By Dominic Chopping 

STOCKHOLM--The law firm hired by Swedbank AB to investigate the bank's potential involvement in historical money-laundering said Monday that it found the bank had inadequate systems to manage money-laundering risk, but that it didn't conclude that Swedbank engaged in money laundering.

The law firm found payments to customer accounts worth 17.8 billion euros ($19.03 billion) and payments from customer accounts worth EUR18.9 billion in the bank's Baltic subsidiaries between 2014 and 2019 that represented a high risk for money laundering.

However, it said it cannot conclude that money laundering has actually taken place.

Swedbank came under scrutiny in February last year after a Swedish TV show reported that billions of dollars of potentially illicit funds may have passed through the bank's Estonian branch. In response, it hired law firm Clifford Chance to investigate customers, transactions and activities from 2007 through March 2019 and how the bank handled internal and external information disclosures.

It has also assessed Swedbank's historical response to previously identified deficiencies.

In this work, Clifford Chance considered billions of transaction records, around 160 million customer records, more than 38 terabytes of electronic and scanned hard copy data from Swedbank's internal files and conducted 100 interviews of 81 people.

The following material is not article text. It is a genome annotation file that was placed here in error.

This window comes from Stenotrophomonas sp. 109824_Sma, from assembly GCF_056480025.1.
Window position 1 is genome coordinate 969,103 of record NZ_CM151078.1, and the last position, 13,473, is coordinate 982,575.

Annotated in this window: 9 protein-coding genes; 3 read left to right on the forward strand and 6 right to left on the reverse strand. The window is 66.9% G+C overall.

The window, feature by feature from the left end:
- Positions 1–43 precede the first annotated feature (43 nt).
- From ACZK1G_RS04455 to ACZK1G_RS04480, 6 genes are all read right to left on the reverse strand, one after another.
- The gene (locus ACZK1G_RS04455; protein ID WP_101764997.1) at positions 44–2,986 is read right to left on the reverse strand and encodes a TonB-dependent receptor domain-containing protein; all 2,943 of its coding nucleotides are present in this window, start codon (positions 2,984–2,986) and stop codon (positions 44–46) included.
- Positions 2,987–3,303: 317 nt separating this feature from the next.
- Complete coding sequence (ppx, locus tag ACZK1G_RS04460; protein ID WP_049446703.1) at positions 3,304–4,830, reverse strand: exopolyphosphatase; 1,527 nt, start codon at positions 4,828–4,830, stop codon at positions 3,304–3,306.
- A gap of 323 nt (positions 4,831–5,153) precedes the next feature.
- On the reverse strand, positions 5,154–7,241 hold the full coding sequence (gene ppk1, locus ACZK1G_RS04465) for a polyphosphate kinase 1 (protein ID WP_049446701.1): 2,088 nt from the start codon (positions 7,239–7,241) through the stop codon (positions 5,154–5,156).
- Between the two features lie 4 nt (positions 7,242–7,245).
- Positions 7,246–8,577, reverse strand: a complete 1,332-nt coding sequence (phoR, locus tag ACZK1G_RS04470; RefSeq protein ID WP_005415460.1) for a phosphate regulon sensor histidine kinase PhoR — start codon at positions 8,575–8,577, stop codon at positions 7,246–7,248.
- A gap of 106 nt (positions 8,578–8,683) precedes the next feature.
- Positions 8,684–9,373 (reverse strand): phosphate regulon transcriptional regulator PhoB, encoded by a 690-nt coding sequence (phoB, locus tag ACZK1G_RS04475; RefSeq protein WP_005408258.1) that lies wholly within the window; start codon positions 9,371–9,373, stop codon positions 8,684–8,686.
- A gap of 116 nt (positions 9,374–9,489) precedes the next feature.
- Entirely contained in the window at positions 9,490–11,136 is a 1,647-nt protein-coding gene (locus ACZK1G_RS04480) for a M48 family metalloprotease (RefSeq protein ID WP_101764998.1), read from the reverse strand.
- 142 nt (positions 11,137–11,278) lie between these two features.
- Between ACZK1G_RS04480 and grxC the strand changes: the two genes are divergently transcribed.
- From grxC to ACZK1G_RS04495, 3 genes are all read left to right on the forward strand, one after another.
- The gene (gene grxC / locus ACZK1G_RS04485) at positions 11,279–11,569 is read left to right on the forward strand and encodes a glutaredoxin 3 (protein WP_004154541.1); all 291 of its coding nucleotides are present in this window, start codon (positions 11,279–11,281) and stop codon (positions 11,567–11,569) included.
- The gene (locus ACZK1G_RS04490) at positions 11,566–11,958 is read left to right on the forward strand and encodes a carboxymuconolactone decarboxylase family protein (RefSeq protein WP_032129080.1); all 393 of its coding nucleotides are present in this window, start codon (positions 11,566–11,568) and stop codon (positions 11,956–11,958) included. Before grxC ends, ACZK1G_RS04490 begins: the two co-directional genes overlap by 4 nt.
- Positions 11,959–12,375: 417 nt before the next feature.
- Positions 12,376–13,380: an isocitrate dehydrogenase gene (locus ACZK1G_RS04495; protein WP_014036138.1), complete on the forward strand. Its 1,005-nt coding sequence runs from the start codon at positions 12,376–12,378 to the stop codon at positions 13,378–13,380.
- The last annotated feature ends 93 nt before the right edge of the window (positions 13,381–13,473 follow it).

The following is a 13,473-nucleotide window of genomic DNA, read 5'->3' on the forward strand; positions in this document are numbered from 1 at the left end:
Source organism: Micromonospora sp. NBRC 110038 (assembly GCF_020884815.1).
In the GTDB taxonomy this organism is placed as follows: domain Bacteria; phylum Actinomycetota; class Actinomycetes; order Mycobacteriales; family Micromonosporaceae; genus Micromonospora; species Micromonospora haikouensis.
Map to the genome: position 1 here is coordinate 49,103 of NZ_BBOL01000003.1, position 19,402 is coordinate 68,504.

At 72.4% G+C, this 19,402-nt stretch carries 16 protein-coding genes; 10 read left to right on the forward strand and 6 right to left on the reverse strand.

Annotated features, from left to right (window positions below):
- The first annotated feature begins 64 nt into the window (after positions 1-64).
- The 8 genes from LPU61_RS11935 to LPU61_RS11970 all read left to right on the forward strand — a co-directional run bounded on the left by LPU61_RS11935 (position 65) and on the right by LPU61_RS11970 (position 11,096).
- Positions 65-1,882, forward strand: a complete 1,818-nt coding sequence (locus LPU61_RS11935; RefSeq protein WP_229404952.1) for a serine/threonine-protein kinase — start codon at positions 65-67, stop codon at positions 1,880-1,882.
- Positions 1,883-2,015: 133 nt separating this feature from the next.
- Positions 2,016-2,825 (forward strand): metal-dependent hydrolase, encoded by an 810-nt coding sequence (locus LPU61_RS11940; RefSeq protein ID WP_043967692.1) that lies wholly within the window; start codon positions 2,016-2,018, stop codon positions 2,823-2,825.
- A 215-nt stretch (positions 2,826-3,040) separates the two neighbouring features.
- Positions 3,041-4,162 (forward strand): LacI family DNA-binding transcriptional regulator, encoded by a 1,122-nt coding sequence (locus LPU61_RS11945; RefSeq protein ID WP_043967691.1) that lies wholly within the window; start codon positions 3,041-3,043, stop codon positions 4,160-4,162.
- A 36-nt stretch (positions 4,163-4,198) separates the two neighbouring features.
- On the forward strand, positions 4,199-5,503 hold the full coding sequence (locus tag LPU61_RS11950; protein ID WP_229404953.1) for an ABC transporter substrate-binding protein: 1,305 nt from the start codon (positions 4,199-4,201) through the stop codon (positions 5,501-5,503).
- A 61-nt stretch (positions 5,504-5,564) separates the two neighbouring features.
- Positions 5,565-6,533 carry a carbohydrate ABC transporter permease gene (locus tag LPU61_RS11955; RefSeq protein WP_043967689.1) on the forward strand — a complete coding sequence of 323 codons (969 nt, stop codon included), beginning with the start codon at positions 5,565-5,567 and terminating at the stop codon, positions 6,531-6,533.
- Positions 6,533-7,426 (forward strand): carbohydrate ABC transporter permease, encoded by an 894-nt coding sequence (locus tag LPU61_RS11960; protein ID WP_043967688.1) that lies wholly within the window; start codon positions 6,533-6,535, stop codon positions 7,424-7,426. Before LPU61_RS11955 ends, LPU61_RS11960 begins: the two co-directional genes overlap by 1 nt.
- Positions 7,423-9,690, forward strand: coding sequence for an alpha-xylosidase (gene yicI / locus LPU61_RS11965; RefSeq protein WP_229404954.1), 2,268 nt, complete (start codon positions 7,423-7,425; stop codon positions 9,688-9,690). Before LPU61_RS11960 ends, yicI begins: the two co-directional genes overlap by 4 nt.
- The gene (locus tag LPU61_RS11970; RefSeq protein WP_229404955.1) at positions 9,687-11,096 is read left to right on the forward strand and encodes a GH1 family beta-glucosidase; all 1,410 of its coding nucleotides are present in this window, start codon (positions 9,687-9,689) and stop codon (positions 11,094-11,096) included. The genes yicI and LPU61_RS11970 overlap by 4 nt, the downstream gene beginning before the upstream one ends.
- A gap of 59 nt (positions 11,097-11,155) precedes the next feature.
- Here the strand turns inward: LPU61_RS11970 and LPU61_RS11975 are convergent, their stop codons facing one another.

Clifford Chance on Monday presented its findings, saying it had found a number of shortcomings in Swedbank's anti-money laundering work.

It said Swedbank Estonia and Swedbank Latvia actively pursued high-risk customers and Swedbank Estonia accepted certain high-risk customers who had been offboarded as customers in another bank in Estonia. High-risk customers in Baltic banking were also allowed to open accounts in the bank's other business areas in Sweden.

Following early findings from the probe, Swedbank recently notified the U.S. Treasury Department's Office of Foreign Assets Control of potential sanctions violations regarding $4.8 million of transactions.

Last week the Swedish financial supervisory authority handed Swedbank a 4 billion-Swedish kronor ($384.5 million) fine after finding the lender's Baltic operations had serious deficiencies in its anti-money laundering measures as well as shortcomings in its cooperation with the investigation.


Write to Dominic Chopping at


(END) Dow Jones Newswires

March 23, 2020 03:06 ET (07:06 GMT)

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